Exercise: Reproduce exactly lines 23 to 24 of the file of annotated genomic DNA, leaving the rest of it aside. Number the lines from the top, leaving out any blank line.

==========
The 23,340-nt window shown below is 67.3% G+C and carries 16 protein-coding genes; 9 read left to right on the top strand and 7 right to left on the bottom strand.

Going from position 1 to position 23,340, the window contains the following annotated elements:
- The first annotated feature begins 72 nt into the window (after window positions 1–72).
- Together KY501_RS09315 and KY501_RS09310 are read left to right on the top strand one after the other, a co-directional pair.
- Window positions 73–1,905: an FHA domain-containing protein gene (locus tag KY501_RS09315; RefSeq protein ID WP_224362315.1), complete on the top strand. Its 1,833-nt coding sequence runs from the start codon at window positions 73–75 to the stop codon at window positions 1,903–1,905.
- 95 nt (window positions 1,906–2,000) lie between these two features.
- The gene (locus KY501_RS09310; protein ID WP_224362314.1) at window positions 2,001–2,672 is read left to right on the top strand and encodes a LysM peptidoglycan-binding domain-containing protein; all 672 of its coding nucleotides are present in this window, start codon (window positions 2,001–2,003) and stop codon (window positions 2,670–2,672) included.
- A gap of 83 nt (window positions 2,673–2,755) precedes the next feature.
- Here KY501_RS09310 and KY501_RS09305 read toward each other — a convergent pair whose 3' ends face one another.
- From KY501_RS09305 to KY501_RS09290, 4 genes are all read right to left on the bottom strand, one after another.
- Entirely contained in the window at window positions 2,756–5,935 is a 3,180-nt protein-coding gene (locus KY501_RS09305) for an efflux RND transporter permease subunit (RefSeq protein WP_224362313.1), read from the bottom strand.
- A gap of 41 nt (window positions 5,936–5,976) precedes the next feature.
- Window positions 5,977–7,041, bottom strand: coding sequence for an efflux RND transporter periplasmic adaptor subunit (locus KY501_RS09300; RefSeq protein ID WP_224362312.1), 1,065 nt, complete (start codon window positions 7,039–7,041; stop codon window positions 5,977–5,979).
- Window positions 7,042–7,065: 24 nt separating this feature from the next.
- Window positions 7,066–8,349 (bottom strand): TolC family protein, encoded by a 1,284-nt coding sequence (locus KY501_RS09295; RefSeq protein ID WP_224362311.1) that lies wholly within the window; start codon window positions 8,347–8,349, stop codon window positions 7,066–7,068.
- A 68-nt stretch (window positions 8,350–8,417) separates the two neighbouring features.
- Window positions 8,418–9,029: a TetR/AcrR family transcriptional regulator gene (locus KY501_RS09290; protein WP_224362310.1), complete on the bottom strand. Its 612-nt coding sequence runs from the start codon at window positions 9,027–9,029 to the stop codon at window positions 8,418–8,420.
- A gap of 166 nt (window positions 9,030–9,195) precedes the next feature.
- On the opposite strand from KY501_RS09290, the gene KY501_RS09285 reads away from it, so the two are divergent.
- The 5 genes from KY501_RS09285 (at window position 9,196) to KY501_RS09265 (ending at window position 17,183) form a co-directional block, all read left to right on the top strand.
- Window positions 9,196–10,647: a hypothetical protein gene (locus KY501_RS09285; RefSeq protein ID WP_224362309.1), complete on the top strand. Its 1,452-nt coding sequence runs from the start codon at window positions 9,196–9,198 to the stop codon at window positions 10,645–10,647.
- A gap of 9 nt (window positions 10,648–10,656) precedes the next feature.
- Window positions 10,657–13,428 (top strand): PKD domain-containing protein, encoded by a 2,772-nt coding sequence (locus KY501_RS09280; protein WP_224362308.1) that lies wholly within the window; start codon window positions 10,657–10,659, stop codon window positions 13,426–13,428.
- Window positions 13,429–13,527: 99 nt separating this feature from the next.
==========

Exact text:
- Window positions 10,657–13,428 (top strand): PKD domain-containing protein, encoded by a 2,772-nt coding sequence (locus KY501_RS09280; protein WP_224362308.1) that lies wholly within the window; start codon window positions 10,657–10,659, stop codon window positions 13,426–13,428.
- Window positions 13,429–13,527: 99 nt separating this feature from the next.